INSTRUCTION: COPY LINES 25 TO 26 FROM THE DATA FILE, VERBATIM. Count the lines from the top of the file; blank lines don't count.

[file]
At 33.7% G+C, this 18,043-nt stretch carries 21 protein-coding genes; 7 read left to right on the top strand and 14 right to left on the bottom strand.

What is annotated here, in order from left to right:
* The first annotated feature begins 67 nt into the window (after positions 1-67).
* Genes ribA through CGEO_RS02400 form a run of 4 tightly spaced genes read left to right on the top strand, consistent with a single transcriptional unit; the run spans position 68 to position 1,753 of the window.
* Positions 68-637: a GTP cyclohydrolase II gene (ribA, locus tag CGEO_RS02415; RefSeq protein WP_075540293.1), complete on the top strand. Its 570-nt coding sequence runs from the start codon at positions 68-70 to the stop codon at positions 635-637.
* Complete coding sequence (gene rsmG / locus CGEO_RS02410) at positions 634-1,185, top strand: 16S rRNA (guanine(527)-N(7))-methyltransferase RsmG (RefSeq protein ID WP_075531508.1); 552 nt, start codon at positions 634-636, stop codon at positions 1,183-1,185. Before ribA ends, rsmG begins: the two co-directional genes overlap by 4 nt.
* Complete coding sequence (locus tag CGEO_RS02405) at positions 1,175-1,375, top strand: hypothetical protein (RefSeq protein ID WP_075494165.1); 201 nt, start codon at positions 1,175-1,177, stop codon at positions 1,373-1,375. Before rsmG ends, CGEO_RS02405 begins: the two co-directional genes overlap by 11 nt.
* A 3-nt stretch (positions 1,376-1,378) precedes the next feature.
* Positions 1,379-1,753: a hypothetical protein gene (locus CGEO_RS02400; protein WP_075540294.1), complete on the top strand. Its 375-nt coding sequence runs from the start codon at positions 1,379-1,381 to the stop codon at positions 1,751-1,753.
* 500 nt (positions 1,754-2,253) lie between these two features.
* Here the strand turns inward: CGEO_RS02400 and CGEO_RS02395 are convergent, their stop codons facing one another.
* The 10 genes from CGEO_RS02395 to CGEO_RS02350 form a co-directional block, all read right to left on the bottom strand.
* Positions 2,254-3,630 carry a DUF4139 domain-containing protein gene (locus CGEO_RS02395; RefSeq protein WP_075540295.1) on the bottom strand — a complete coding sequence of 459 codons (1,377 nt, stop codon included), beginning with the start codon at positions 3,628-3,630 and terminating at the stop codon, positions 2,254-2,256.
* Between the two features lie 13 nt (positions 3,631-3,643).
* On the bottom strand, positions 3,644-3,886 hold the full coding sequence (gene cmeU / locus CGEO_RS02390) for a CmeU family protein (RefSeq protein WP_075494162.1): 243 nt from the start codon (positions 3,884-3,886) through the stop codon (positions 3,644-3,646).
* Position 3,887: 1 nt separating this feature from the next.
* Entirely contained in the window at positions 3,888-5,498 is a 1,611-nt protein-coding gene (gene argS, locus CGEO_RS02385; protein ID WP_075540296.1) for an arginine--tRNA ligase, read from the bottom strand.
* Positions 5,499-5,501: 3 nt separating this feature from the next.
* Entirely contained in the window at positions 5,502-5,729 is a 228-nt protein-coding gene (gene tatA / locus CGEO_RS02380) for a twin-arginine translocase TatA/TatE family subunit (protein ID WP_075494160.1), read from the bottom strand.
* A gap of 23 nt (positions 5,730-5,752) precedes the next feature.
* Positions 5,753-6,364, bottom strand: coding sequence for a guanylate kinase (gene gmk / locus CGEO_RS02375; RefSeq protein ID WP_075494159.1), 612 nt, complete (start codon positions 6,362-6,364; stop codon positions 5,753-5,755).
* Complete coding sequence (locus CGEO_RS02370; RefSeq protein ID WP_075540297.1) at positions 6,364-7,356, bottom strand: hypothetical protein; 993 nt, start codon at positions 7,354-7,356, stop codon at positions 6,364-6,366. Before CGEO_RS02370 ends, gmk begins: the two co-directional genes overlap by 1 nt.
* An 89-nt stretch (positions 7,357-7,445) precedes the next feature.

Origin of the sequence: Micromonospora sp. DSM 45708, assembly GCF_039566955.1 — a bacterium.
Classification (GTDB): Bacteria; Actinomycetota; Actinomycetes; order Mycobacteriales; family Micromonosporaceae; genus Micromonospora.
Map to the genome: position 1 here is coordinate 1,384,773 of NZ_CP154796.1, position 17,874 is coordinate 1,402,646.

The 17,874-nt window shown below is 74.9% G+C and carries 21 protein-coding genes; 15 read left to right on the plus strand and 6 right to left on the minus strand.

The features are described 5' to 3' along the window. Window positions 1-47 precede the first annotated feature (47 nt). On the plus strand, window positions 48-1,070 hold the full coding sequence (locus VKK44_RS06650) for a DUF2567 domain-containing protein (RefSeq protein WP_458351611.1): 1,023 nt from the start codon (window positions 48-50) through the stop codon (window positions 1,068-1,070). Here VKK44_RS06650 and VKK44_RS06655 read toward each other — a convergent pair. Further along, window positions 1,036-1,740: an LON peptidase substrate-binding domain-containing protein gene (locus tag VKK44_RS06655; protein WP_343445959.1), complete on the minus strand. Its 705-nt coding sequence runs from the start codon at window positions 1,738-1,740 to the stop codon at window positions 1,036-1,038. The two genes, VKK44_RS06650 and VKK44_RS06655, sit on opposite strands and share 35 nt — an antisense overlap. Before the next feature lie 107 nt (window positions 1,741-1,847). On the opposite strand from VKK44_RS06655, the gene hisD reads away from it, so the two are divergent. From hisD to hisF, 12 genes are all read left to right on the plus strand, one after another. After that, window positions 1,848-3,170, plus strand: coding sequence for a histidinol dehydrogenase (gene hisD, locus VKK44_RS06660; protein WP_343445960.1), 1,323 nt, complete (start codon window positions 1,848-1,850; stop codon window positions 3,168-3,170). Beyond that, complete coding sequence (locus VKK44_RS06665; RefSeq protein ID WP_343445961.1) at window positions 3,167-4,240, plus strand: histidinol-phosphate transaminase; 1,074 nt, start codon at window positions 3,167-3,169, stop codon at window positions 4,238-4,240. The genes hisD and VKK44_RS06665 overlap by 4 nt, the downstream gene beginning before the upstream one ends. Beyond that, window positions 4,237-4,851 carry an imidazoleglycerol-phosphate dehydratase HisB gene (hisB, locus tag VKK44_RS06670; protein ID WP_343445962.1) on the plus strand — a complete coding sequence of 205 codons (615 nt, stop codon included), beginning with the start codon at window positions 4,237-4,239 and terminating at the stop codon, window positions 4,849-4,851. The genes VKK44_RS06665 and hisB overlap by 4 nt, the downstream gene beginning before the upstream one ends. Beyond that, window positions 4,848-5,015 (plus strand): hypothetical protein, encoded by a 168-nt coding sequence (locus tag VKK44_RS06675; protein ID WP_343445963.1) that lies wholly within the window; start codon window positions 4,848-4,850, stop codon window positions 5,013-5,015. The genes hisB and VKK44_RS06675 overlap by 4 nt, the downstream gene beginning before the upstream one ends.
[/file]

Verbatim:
Classification (GTDB): Bacteria; Actinomycetota; Actinomycetes; order Mycobacteriales; family Micromonosporaceae; genus Micromonospora.
Map to the genome: position 1 here is coordinate 1,384,773 of NZ_CP154796.1, position 17,874 is coordinate 1,402,646.